• What kind of clients do they have?
Do you long to get a foothold in the advertising world? If so, don’t sign up with an agent whose client base is predominantly comprised of educational publishers. Ideally you need to be repped by someone whose clientele is in keeping with the type of commissioner you want to work for, and who has taken you on for your suitability. It’s important that you and your agent are on the same page when it comes to your long term career goals.

• Is there an agency specialism or house style?
Say you’re a fashion illustrator. Will you be the only one on the books? Or will you be one of many, since the agency specialises in fashion illustration? Either scenario could potentially benefit your career. But what if you’re one of several fashion illustrators sharing a very similar style? When an artist becomes highly successful, there comes a point when they start turning less exciting/prestigious/lucrative jobs down and some agents will make a point of hiring stylistic doppelgangers to mop up the excess. You could say, “Who cares? It’s money.” On the other hand, you might care a lot.

• What’s their policy on submissions?
Most agents have a submissions policy on their website. Make sure you abide by it – i.e. no print submissions if they stipulate digital samples. Most agents will only get in contact with illustrators they’re interested in representing and, owing to the heavy volume of submissions, it can sometimes take them a while to do that.


[hidden title="Your first meeting with an agent"]

Firstly, congratulations for clearing the first hurdle. It looks as though your research paid off. If you’ve got a meeting lined up, here are some things you should be discussing with your future agent before contracts are signed or gentleman’s agreements reached:-

• How might the agency promote me?
Some agencies, regardless of size or how many years they’ve been established, may rely more on print or virtual mail-outs, a website and paid forms of advertising than face-to- face client presentations. Some maintain it’s less cost-effective to do the latter while others swear by the long term dividends gained by taking time out to develop and nurture strong client relationships. It might not matter to you in theory what methods your agency uses to promote your work, however, if an established agency that relies predominantly on advertising takes on an artist who differs substantially from what their clients have come to expect from them, it could take a while for that artist to get work. A portfolio can be uploaded to a website at any time but directories come out once a year, so much could depend on when the agency signs you up and what, if anything, they intend to do about promoting you in the mean time. If in doubt, ask.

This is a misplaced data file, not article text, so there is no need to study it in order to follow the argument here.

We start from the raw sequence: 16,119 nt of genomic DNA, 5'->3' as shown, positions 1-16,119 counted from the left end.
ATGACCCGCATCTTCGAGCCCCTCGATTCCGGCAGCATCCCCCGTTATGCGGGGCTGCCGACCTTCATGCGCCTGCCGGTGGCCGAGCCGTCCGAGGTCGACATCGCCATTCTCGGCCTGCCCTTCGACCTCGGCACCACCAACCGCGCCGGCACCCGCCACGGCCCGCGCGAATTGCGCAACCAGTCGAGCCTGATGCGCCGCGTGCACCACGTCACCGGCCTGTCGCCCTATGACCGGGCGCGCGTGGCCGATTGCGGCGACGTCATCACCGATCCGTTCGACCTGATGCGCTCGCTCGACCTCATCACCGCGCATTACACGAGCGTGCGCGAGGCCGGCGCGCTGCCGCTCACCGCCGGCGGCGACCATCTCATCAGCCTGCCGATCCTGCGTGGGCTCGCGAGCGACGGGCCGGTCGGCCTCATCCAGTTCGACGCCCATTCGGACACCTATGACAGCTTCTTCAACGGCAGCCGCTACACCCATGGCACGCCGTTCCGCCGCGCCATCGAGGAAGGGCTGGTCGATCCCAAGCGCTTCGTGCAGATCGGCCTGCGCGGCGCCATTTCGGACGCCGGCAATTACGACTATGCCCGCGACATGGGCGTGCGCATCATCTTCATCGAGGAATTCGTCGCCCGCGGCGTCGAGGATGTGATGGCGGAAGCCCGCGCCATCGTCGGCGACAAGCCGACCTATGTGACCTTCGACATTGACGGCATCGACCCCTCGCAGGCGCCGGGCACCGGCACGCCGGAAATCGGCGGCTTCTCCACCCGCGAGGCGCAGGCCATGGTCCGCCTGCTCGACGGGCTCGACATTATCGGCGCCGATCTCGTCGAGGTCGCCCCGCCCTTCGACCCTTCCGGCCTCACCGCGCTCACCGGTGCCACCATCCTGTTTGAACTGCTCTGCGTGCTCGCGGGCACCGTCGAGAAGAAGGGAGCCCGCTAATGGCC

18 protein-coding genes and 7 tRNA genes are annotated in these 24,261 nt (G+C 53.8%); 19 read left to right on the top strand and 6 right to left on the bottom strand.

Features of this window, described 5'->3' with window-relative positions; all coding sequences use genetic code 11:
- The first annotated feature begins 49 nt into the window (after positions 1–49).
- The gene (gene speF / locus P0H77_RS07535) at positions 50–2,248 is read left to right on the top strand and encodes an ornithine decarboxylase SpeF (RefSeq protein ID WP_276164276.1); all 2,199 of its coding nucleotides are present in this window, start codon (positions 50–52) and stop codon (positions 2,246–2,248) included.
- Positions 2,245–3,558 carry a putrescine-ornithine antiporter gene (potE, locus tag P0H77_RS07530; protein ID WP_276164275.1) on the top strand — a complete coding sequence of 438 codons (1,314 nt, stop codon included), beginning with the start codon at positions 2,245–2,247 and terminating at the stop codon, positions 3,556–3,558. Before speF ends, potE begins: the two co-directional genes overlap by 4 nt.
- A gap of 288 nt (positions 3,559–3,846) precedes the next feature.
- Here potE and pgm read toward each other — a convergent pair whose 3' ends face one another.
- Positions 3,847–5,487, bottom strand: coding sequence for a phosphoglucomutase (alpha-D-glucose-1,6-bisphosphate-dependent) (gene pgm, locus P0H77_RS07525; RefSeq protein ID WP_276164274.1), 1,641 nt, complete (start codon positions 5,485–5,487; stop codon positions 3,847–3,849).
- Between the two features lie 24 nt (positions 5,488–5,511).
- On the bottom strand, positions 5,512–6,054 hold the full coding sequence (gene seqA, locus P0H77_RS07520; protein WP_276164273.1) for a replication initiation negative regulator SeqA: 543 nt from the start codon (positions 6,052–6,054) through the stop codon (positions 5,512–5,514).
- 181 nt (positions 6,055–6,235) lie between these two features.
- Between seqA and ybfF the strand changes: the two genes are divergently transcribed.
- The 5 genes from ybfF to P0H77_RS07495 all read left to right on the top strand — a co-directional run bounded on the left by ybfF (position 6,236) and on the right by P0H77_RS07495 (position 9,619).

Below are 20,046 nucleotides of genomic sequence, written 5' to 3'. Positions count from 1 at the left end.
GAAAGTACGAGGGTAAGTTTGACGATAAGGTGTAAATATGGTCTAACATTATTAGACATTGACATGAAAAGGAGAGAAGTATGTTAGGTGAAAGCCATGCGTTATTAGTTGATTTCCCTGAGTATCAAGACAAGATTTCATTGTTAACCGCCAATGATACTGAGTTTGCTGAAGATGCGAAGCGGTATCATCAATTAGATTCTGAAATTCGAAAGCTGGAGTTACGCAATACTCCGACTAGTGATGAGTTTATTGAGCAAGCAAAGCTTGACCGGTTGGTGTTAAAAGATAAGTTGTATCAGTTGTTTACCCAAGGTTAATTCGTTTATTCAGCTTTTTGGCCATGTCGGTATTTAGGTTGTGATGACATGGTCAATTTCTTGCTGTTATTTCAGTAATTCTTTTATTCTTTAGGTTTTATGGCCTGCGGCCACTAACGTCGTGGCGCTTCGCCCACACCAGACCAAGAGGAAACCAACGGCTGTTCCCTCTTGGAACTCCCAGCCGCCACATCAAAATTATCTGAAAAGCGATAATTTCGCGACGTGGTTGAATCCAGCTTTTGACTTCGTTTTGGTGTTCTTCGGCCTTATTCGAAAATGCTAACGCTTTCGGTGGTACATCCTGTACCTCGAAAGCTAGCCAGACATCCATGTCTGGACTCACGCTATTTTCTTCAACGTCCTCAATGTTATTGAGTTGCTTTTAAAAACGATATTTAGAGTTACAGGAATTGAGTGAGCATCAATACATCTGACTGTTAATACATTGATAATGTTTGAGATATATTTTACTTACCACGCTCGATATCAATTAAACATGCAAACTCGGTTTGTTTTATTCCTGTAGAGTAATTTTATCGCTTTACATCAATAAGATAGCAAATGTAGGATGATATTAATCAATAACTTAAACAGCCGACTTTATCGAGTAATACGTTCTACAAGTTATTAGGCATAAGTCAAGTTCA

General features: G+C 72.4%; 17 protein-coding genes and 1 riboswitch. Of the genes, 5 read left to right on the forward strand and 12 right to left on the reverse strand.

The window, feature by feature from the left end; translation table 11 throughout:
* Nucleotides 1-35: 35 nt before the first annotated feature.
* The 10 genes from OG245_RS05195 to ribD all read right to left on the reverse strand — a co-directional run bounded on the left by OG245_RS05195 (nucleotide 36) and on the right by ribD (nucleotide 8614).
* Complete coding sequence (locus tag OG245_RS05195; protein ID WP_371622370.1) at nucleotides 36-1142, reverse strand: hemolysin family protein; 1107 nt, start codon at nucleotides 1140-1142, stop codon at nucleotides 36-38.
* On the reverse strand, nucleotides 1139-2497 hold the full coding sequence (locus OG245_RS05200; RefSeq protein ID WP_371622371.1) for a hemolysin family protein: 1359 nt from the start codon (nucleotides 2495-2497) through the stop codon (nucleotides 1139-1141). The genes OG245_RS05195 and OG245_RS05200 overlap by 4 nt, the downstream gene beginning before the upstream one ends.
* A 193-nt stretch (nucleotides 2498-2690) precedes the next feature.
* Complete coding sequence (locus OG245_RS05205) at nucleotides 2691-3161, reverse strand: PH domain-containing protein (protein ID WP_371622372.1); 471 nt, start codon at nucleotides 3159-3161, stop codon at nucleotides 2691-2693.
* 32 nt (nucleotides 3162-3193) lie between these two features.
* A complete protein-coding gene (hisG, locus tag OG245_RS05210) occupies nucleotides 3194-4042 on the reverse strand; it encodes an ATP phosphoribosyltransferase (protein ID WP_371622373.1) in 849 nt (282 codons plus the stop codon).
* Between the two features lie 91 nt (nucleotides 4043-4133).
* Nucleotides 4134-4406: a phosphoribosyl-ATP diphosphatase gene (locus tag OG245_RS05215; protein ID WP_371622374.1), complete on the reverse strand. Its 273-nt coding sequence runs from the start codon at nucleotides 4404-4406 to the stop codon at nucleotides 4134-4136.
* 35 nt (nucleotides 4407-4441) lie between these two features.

• Where might they promote me?
It’s been a good couple of decades since commissioners balked at the prospect of working with illustrators in other countries. Many UK-based agents seek to increase revenue and job opportunities by establishing offices or employing freelance reps abroad. Some, alternatively, prevail upon the services of agencies already established in certain countries to represent them there. Some UK agencies will give their artists a choice as to whether they wish to be represented in more than one country. If you already have representation elsewhere you will need to inform the agent.

• Will they insist that all my jobs go through the agency once they take me on?